I’m pooped now. The hike took over an hour and after a rest upon returning home (and a nap on the coach), I did some strength training, P90X3 style. My body is feeling it which is why I’m indeed having some Sparking Cave, listening to Sarah McLachlan and was just reading A Dictionary of Mutual Understanding. I’m halfway through and enjoying it very much.

This. This is my ideal way of enjoying a staycation. To work on my body, mind and spirit.

Plus – it will prove for a restful sleep tonight!

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Hobbes the dog will be one pooped dog for sure!

Where I Question My Own Parenting Skills

A few weeks ago, my 13 year old daughter and I were doing something. I can’t even remember what – but we were working together to complete a task. I remember complaining about something not working out exactly the way I imagined it. I looked at her to see how she felt.

She waved her hand in the air and said, “Screw it. It will have to do.”

I paused then, looked at her and asked, “Did you just say… ‘Screw it?'”

“Yeah.”

“Oh. You don’t talk that way at school do you? In front of your teachers?”

“No. Of course not.”

“Okay – be careful who you say it in front of, alright?”

“Yes, mom.”

It’s moments like this when I wonder to myself, My God… am I a horrible parent?

The other day, I was ranting and raving to my husband after discovering Logan, the new Wolverine movie, is rated R. I mean, COME ON! They give us two Wolverine and several X-Men movies of which all have been rated PG. Now, all of the sudden they do THIS to us? Just two days before our plan to do a family outing to the cinemas to go and watch this movie, I learned this. Talk about a total let-down.

“Well, exactly what makes it rated R?” I asked Doug.

“Supposedly,” he explained, ‘it’s really, really violent.”

“That’s it?”

“Yeah – like decapitation and stuff.”

“Oh for crying out loud! She’s seen all that stuff before. What else?” I quickly open my IMDB app and check out what other parents are saying. “Look… only a very brief scene of nudity. Some woman flashing her boobs. Not great if it’s very brief, I can live with that. Other than that, there’s 48 uses of profanity… hell, she’s heard all that, too!”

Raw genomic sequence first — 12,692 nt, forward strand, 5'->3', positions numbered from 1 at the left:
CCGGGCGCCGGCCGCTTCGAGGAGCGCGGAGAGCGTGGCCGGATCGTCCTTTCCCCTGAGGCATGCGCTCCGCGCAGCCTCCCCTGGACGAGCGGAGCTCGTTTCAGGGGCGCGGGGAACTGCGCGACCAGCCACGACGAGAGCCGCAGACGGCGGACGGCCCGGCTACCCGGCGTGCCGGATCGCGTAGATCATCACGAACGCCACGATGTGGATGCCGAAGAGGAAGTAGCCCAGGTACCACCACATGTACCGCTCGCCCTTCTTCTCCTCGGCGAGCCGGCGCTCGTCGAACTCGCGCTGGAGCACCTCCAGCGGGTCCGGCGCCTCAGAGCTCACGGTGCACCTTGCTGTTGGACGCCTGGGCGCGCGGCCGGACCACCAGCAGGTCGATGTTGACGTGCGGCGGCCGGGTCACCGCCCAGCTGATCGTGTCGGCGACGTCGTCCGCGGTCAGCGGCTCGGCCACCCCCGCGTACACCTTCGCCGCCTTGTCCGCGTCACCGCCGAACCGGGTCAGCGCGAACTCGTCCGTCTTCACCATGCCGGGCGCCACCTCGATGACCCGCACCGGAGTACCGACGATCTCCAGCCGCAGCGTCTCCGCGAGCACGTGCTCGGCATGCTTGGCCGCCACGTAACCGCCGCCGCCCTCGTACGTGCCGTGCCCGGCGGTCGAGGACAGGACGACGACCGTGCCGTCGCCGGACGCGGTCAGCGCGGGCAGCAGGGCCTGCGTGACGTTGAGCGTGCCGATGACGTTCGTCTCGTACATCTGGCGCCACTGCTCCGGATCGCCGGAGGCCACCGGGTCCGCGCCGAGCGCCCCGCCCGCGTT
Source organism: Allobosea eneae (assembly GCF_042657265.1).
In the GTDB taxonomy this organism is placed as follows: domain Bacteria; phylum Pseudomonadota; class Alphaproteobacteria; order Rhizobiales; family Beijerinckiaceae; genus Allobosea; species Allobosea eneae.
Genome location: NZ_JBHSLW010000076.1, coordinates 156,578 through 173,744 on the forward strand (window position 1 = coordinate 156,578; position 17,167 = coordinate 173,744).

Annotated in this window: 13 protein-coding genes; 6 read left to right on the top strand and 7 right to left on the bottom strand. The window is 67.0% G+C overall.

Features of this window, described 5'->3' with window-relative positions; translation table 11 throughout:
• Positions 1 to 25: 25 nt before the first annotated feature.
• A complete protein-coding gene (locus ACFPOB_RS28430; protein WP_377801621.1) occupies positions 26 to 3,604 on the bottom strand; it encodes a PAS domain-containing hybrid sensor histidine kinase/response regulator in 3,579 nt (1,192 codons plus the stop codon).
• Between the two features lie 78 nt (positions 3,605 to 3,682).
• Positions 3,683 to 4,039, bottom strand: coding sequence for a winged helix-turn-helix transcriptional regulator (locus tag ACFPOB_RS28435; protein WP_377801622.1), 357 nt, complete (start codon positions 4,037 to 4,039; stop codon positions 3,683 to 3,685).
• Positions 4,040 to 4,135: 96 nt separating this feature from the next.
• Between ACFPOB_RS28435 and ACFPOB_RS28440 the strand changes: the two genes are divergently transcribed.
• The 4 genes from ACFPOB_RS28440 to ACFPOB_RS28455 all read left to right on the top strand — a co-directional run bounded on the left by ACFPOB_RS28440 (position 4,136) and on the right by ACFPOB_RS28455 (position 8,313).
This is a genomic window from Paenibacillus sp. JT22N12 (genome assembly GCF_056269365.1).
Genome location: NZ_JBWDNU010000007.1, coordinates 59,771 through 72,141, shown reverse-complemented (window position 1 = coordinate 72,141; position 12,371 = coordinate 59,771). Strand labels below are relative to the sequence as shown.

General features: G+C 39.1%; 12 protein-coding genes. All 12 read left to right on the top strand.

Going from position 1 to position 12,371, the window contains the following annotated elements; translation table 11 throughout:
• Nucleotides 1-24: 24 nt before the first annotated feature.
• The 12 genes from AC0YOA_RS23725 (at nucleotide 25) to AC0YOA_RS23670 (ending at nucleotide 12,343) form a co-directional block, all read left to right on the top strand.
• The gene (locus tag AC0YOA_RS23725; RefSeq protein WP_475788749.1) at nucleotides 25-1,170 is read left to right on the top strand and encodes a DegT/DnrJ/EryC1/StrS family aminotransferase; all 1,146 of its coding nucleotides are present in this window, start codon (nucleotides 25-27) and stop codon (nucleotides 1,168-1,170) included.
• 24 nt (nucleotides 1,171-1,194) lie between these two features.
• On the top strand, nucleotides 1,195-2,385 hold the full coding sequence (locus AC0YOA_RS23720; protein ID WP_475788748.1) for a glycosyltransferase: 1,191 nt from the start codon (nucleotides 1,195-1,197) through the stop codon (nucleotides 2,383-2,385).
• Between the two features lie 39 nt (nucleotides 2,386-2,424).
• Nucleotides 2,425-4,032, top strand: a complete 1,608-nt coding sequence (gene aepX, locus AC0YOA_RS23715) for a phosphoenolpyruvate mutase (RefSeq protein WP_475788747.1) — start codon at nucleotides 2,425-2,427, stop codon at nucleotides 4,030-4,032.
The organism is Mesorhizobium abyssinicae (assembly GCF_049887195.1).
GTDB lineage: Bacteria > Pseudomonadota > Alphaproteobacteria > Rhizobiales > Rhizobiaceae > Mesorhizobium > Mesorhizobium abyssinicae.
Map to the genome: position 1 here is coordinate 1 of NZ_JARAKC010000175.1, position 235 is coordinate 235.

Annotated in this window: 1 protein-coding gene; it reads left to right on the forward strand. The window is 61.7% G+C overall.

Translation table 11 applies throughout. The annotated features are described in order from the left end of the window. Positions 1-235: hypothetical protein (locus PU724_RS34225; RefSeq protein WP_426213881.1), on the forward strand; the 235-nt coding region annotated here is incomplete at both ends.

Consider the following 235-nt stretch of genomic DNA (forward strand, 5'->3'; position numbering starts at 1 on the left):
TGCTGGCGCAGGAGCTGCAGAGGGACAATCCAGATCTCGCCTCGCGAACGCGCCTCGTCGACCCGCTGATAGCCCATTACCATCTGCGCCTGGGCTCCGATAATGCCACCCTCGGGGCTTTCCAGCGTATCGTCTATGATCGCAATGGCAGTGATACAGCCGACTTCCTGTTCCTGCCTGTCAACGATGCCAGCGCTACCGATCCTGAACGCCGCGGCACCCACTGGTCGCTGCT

“Well, it’s still restricted.”

“But as parents we’re okay with her going to see it – it’s our decision!”

“They still won’t sell her a ticket.”

“That’s just stupid!”

Of course, at this point, I realize perhaps I’m not the most conventional or conservative mom. In fact, I start to think about the movie Bad Moms and wonder if they want to base a character off of me in the sequel.

In all honesty, I keep myself in check in front of other kids. And when it comes to certain matters I’m actually quite strict. I have, however, noticed I’m far from the type of parents my friends are. There’s maybe only one other that comes close to me but as far as my circle is concerned, I’m SO the ‘bad mom’ of the group. And to be honest, I don’t really care. I came to the conclusion years ago, in order for me to be a happy mom, I had to be myself and do it my way. For the most part, it had to come naturally and not forced. So while I have some friends who didn’t let their 10 year old watch Vampire Diaries or read all of the Twilight series, I totally allowed my daughter to.

Which incidentally worked out for me because I love watching Vampire Diaries and The Originals (oh yeah, she watches that one too).